PRINT October 1996

Q & A

Quotable Quoters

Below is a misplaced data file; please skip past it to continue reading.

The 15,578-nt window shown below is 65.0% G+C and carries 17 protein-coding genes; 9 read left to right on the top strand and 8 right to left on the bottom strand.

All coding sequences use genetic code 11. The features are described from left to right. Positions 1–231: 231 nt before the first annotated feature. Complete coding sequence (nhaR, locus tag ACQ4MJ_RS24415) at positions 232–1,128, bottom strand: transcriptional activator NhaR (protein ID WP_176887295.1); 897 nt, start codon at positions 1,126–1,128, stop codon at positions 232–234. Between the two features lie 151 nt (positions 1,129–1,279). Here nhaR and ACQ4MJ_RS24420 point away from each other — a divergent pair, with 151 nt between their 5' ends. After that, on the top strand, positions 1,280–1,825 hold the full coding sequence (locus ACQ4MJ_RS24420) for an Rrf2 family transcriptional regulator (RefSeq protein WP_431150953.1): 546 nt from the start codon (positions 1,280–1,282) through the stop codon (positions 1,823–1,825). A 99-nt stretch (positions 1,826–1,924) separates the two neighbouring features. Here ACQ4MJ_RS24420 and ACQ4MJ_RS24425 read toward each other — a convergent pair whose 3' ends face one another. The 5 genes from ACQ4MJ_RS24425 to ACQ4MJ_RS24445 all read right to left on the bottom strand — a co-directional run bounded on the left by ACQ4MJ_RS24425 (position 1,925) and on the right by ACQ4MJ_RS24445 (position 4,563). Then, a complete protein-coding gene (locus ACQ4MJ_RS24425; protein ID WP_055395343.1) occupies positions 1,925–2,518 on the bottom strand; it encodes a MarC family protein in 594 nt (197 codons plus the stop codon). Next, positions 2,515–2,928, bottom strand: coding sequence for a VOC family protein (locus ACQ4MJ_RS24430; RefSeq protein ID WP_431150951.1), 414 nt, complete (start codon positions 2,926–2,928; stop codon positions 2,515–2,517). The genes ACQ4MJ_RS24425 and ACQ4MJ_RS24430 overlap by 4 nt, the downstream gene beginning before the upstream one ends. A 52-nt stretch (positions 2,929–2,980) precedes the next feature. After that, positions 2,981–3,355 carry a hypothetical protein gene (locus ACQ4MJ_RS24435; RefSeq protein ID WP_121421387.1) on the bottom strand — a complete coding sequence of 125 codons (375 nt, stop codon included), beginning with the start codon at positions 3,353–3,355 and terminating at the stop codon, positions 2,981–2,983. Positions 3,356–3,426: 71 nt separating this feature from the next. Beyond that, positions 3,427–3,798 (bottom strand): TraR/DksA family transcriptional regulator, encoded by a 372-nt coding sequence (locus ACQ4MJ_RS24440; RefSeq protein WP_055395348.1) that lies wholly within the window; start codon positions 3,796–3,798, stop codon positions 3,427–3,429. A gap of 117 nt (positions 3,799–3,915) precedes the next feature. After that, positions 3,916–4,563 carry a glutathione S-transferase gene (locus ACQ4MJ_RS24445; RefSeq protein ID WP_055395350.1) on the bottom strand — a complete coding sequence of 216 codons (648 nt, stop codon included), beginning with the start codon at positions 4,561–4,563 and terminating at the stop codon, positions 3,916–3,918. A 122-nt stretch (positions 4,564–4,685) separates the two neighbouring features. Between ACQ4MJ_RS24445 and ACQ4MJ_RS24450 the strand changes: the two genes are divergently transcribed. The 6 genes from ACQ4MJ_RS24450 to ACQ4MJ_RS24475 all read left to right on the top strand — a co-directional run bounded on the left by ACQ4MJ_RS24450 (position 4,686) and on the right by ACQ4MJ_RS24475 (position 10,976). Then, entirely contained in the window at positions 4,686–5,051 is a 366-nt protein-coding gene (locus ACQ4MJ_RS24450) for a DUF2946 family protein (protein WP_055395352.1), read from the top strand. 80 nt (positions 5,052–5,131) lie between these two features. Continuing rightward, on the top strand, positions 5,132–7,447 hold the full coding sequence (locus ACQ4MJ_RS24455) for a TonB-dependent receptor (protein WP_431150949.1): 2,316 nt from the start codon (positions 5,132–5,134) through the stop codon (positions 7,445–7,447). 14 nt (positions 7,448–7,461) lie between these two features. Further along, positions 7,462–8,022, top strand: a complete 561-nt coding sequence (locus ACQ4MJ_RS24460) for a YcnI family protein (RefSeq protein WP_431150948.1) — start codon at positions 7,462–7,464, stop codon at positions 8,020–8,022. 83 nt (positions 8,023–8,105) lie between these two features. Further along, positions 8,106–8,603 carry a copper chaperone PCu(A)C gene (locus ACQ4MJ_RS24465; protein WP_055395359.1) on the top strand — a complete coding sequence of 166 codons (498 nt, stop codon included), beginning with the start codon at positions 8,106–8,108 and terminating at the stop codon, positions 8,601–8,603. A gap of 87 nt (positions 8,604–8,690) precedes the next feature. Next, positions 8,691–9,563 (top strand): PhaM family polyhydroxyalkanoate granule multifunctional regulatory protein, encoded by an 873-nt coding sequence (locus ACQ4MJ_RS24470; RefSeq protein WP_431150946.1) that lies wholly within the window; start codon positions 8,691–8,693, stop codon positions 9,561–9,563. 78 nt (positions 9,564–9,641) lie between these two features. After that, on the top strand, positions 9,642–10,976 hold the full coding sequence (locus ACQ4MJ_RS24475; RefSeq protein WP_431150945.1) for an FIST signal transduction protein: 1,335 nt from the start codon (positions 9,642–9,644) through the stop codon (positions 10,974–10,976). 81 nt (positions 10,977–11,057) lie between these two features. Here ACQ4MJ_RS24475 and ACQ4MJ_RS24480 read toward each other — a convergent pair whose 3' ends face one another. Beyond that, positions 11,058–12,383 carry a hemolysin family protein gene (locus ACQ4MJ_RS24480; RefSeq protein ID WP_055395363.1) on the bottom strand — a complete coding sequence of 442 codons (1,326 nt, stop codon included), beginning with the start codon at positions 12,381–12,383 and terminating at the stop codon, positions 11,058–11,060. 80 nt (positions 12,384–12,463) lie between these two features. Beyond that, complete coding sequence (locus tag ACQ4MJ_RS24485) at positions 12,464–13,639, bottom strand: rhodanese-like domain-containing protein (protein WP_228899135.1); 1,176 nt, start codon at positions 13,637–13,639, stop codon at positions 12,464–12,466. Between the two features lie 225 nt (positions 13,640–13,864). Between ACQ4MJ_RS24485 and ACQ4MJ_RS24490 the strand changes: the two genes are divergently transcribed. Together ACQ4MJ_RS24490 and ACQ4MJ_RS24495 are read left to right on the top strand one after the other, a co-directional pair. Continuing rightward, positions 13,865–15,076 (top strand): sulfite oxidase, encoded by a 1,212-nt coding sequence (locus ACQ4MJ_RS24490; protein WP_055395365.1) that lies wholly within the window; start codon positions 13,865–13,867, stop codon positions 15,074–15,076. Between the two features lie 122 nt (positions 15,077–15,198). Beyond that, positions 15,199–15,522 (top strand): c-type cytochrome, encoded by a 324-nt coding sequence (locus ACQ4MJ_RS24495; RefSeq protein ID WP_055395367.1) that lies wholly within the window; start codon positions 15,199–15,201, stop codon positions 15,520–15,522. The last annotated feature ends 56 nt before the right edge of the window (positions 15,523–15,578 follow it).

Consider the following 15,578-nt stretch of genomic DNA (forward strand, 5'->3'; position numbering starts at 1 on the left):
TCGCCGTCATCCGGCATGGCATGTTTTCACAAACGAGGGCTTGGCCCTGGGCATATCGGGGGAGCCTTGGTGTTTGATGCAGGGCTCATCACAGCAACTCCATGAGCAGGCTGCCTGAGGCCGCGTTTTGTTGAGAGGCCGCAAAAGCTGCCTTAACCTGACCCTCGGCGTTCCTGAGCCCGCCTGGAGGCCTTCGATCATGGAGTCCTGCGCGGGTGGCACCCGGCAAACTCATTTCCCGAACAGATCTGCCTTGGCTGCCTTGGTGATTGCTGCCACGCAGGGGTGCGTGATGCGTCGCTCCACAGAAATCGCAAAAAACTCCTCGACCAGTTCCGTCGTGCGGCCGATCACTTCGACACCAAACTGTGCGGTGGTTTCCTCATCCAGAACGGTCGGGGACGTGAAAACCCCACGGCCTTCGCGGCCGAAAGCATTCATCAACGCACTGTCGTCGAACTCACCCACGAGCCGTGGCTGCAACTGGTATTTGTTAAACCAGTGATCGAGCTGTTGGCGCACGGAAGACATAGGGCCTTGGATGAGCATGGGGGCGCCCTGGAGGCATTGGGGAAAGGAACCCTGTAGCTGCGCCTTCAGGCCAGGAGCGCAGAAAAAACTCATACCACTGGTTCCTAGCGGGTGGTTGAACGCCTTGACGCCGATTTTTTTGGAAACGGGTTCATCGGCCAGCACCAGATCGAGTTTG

IF EMERSON REGARDED QUOTATIONS as lazy dross produced from an uninspired brain (“I hate quotations. Tell me what you know.”), for some of us there is nothing more sublime than the purloined line. Repeating another’s words is more complex than not wanting—or being able—to tell “what you know.” In the hands of a true artisan, borrowed lines become bits of homage or love—thick parcels of new meaning. The chosen phrases dressed in quotation marks that sparkle one’s diary, clarify one’s argument, or dance in one’s head long after one has put down a book are less lazy moments of an infirm mind than instances in which bemused and epiphanic conversations occur between readers, histories, and texts. In this sense, I like to think of quotes as supreme flashes of conjugal bliss, bred of communion, irony, and insight. To quote is to converse, not to be spoken for.

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